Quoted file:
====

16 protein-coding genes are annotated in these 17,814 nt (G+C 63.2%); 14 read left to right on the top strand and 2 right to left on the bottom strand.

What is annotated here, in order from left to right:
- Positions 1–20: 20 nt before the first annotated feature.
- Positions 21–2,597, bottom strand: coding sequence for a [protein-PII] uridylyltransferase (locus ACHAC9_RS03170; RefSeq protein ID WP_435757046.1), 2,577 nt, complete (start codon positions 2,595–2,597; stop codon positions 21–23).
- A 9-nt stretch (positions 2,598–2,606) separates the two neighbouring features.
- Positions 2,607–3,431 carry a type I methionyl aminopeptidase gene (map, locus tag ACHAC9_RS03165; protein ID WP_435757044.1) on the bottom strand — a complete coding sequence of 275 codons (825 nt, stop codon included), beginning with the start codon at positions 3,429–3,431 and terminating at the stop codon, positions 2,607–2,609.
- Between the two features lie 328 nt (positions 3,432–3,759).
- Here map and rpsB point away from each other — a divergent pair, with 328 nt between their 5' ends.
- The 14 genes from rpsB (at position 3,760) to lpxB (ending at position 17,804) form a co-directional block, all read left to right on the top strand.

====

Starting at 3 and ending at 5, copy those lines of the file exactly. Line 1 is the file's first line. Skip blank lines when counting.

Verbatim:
- Positions 1–20: 20 nt before the first annotated feature.
- Positions 21–2,597, bottom strand: coding sequence for a [protein-PII] uridylyltransferase (locus ACHAC9_RS03170; RefSeq protein ID WP_435757046.1), 2,577 nt, complete (start codon positions 2,595–2,597; stop codon positions 21–23).
- A 9-nt stretch (positions 2,598–2,606) separates the two neighbouring features.